An Auckland doctor, known for his dedicated service to migrants and refugees, has set his stethoscope aside after 38 years of practice.
Dr Nagalingam Rasalingam, 75, and his partner, Freddy Abeysekera have sold their Glen Innes practice, Line Road Medical Centre, to East Tamaki Health Care. The 6000-patient, very low cost access practice, founded in 1974, sold for $125,000, NZ Doctor reported.
Dr Ras, as he is affectionately known, received a Kiwibank local heroes award in 2010 for his longstanding service to ethnic communities.
Initially catering mostly to the white population of New Zealand, the practice now caters to the needs of mostly Asian migrants and refugee patients, the website reported.
“It began offering interpreter services and free care for under sixes long before government-funded schemes for both became available, Dr Ras told the website.
Dr Ras says he made his last house call in the 1970s. He went to see an asthmatic child but did not examine the boy because the child was fast asleep when he arrived. He did not charge the family house call fee of $2, and decided from that moment to stop charging for under sixes and to stop doing house calls.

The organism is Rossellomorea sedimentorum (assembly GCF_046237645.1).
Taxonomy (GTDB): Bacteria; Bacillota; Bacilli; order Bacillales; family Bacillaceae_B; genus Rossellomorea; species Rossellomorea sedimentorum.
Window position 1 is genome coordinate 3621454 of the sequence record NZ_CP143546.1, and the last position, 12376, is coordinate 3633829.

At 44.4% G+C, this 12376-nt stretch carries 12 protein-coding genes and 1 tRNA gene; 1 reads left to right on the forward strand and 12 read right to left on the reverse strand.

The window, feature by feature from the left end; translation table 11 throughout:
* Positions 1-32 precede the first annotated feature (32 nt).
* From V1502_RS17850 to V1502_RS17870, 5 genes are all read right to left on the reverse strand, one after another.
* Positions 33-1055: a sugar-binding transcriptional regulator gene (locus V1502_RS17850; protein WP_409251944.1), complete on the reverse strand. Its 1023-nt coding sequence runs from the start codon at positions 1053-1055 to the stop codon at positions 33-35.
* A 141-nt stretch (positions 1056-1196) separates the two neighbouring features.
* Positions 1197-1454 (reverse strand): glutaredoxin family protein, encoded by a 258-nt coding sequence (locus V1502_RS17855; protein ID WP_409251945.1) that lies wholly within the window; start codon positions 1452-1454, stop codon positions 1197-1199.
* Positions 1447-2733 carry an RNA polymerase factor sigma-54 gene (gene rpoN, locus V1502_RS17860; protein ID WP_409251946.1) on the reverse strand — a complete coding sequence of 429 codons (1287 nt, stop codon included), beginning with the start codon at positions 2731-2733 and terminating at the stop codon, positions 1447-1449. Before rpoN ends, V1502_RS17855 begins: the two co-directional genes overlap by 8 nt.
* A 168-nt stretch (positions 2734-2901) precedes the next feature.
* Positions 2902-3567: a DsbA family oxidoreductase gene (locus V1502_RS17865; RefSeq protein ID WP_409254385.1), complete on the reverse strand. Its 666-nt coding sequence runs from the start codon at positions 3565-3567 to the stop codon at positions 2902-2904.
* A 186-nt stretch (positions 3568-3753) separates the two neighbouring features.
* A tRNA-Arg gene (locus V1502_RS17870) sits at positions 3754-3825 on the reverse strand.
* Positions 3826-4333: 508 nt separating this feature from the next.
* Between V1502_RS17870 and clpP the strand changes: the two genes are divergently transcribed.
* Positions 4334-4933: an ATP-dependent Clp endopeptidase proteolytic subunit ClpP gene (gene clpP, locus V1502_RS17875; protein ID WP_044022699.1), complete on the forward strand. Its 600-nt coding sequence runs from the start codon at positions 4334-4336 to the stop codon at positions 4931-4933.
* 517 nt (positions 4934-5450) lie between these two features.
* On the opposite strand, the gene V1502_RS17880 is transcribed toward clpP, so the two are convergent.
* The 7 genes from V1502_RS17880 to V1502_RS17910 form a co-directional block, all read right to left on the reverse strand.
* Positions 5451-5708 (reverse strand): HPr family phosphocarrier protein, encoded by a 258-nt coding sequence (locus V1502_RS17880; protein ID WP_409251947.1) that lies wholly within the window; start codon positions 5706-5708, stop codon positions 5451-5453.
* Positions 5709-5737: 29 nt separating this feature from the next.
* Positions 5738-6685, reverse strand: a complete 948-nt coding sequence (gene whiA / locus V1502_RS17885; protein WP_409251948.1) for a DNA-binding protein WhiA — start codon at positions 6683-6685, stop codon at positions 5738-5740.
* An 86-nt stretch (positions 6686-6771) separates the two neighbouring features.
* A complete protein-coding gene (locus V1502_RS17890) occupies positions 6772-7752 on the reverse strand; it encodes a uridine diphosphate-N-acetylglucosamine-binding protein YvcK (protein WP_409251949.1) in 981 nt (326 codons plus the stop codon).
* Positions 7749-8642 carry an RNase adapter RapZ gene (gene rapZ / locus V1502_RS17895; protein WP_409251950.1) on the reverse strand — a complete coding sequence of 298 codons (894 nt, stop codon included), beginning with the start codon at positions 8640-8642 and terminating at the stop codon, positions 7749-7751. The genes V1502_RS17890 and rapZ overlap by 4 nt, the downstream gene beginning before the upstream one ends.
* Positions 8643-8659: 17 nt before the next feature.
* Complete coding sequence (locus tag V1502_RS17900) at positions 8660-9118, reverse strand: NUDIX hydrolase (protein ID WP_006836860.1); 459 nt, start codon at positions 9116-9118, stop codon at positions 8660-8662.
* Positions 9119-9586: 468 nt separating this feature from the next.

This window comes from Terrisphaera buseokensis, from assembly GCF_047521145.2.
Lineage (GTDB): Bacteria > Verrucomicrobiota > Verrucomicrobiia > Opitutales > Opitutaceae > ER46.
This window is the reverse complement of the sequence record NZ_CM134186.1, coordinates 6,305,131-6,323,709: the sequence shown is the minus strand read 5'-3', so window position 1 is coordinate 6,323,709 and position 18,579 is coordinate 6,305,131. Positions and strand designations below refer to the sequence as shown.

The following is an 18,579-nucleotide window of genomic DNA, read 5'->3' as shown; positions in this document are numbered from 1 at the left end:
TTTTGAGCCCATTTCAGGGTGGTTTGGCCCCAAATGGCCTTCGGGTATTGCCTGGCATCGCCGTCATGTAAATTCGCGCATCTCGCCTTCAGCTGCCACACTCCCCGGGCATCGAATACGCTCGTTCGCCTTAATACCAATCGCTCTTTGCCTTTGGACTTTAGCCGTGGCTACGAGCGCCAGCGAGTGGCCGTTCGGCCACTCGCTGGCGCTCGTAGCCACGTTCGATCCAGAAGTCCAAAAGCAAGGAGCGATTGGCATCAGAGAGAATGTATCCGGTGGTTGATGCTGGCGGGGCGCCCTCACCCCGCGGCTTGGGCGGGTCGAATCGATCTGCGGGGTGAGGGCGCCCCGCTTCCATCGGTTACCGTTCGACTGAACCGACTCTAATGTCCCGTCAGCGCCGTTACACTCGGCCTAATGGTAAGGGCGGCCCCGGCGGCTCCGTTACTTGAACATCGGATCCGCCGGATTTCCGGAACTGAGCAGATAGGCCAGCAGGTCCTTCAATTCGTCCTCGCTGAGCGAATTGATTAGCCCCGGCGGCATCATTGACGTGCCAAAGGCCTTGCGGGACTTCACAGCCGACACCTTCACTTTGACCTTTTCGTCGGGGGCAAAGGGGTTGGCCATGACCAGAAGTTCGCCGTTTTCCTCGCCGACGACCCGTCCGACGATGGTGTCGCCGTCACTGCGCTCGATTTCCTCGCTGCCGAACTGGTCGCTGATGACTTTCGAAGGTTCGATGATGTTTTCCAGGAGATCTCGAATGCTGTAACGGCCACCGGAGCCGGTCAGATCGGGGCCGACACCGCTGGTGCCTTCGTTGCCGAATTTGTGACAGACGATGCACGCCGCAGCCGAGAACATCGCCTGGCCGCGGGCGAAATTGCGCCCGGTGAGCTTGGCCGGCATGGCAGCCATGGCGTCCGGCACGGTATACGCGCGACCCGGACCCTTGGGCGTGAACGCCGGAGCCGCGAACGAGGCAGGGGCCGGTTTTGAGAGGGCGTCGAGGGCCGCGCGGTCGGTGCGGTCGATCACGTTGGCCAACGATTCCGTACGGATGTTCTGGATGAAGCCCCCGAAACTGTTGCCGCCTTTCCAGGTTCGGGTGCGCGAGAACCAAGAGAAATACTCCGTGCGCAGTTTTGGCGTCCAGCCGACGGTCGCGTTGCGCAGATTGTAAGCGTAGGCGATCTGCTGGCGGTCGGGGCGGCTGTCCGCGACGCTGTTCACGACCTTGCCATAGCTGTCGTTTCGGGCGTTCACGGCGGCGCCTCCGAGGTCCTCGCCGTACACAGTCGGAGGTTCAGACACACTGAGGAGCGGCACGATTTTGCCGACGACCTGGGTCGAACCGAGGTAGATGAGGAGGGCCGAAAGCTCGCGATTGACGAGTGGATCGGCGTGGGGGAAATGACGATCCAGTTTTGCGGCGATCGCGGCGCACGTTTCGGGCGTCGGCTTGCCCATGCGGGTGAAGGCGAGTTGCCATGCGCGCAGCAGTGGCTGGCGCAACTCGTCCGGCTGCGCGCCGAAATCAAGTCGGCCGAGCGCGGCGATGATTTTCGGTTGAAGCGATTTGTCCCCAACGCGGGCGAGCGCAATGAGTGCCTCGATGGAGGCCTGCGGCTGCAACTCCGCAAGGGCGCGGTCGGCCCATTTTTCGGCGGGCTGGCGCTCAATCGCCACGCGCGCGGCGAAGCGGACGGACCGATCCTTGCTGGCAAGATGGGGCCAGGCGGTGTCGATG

He encouraged parents to bring their children to see him for early intervention, instead of waiting for a crisis, and hospital admissions dropped, says the NZ Doctor.
Dr Ras recalls a Pacific gentleman who came to see him in the 1980s with a belt fastened around his chest to “stop the pain”. The incident showed the community’s poor health literacy at that time, Dr Ras says.
He and his practice partner have written to all their patients explaining they are retiring, and have received expressions of regret and bouquets of flowers in response.
Dr Ras plans to work as a researcher in refugee health after he retires from medicine, he told the NZ Doctor. His two children – one a cardiologist, the other a lawyer – are both living in the United States.
He was felicitated by the Office of Ethnic Affairs in the recently concluded EthnicA conference in Auckland.
Mervin Singham, Director of the Office of Ethnic Affairs, says Dr Ras is a “hero” who is a “shining example of how migrants bring their skills and experience to make a difference to New Zealand.”
“His kindness, wisdom and persistence have had a real impact on the lives of those who most needed his support. He has looked on his professional expertise and his vocation as an opportunity for kindness and to make immense contribution to his community’s well-being.”